Fremantle has lost two cherished replica ships.
Endeavour and Duyfken are now at the Australian National Maritime Museum in Sydney. Without doubt, the West Australian community is the poorer for having lost these two great icons of the shipbuilders’ craft.
There is a third replica ship which is languishing at Leystad in The Netherlands. Her topmasts have not been stepped for years. Willem Vos, the great shipwright who crafted the magnificent vessel, is at his wit’s end and turning the ship into a seabird habitat has been talked about.
The challenge of raising money to build a replica ship is minor compared with the cost of keeping a ship afloat, but the Batavia Replica deserves a better fate.
There is an opportunity to give the Batavia Replica a second life in Western Australia, particularly as the 400th anniversary of Batavia running aground on the Abrolhos Islands few hours before dawn on 4 June 1629 is now only six years away.
It is time that Western Australia grabbed onto the Batavia story as its own. Elly Spillekom, the great replica enthusiast, has said that something should be done to bring the Batavia replica to WA. I agree with her.
When I took the crew of Duyfken at the end of our hugely successful summer exhibition tour of The Netherlands to Stockholm after our ship was securely stowed in Rotterdam in 2002, we saw something amazing. The Swedes raised the intact remains of the Royal ship Vasa and they have placed the ship inside one of the greatest maritime museums in the world. The ship is in a room, almost like she was built yesterday. Around the ship are galleries telling the story of Vasa. It is a stunning museum but, importantly, one cannot walk the boards of Vasa.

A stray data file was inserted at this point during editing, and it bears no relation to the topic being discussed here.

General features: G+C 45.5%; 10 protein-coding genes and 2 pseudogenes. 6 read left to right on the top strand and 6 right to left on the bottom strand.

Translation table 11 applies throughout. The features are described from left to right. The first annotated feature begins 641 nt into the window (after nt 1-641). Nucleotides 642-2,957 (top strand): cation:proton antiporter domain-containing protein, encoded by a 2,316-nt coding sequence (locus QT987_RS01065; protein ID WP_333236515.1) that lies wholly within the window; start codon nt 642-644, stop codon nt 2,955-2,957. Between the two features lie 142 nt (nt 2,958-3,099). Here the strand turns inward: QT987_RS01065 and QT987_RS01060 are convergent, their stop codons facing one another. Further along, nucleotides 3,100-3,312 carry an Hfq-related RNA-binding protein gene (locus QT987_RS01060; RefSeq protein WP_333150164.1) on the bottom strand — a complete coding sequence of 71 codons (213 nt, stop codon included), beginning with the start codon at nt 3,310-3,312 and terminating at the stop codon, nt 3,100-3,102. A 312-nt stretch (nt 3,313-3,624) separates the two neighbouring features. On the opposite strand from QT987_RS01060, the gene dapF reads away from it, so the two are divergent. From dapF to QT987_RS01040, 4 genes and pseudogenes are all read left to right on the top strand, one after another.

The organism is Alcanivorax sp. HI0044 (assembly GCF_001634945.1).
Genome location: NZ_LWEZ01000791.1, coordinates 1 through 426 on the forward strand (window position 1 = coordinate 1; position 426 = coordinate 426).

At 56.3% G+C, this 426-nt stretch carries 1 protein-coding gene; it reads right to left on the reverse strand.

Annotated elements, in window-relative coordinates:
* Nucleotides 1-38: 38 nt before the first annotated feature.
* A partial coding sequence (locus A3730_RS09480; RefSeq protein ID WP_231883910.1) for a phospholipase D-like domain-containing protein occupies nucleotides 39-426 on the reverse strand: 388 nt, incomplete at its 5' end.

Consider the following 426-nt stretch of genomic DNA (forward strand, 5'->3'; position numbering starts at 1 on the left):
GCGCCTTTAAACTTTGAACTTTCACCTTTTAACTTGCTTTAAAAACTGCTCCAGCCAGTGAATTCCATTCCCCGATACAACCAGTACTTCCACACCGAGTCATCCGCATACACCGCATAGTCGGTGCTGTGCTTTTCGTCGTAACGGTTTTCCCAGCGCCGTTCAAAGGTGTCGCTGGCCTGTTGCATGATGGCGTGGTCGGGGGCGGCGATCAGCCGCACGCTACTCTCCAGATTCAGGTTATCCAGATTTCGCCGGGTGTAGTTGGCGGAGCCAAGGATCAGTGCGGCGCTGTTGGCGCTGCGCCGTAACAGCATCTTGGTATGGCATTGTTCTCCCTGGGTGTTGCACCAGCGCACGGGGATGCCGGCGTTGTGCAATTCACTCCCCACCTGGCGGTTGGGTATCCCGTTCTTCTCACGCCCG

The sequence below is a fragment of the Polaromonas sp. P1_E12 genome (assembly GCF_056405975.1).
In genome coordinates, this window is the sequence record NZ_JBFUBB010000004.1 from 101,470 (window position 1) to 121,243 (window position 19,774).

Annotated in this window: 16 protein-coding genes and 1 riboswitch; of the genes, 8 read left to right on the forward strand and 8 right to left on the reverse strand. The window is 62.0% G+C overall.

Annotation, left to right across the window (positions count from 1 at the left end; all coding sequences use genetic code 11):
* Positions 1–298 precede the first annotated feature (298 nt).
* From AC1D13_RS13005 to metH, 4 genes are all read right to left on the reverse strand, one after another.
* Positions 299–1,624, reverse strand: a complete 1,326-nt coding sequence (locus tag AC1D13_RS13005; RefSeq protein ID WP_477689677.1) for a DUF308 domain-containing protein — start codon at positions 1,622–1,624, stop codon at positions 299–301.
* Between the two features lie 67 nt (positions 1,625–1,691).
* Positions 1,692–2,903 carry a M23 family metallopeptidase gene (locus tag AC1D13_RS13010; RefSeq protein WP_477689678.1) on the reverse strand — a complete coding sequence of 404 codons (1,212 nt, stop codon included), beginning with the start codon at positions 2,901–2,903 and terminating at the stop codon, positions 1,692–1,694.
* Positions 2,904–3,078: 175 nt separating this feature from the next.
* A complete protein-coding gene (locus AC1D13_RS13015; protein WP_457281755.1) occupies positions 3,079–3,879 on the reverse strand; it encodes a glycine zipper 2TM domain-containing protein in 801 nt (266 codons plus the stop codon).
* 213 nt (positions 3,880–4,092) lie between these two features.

In the South of England is HMS Victory. She is also away from the sea but in need of constant maintenance. The bonus, however, is that visitors can board the ship and see what life was like and even see where Admiral Nelson fell.
It is not a great challenge to move Batavia on a ship carrier from the nearby port of Antwerp or Rotterdam to Western Australia. She could be placed near the foreshore at Geraldton or near E-Shed on Victoria Quay where the ill-fated plans to build a film studio came to grief. A museum could be built around her. Western Australia could own the Batavia story. The Museum should open in 2029 and King Willem Alexander of The Netherlands should be invited to open it. He laid the keel of Duyfken during the Vlamingh Tercentenary Celebrations and he welcomed Duyfken to Texel in The Netherlands in 2002.
Why put Batavia in an indoor museum? The answer is simple. With Duyfken we knew that the elements are extremely damaging to a ship and when she sits in water, she needs consant maintenance. Placing a ship on the hard-standing in an enclosed environment has the advantage of preventing deterioration. It also means that the ship can be placed in a theatrical setting. Anyone who has visited the Batavia Gallery at the Shipwrecks Museum can see that the chunk of Batavia is now saved and the dimly lit room shows the piece off in a dramatic way.
Western Australia’s Batavia Museum would tell the story of Batavia, one of the greatest global shipwreck and mutiny stories. The Batavia would be fully equipped just as she was moments before she hit the reef. Maybe the ship should also float on some sort of suspension in the building so she moves as the visitors walk across her decks. The building should be dark, just a moonlit scene. Yes, people would come from all over the world to Geraldton or Fremantle to see that museum!
Does Western Australia have the ambition to do something like this? It could create a whole new tourism industry in Geraldton. What a fitting end-use for the amazing Willem Vos replica. It wouldn’t be cheap, but what an investment in the future it would be.
* By Graeme Cocks, author of Through Darkest Seas the untold story of how Duyfken, Australia’s first ship, was recreated and sailed into history … again
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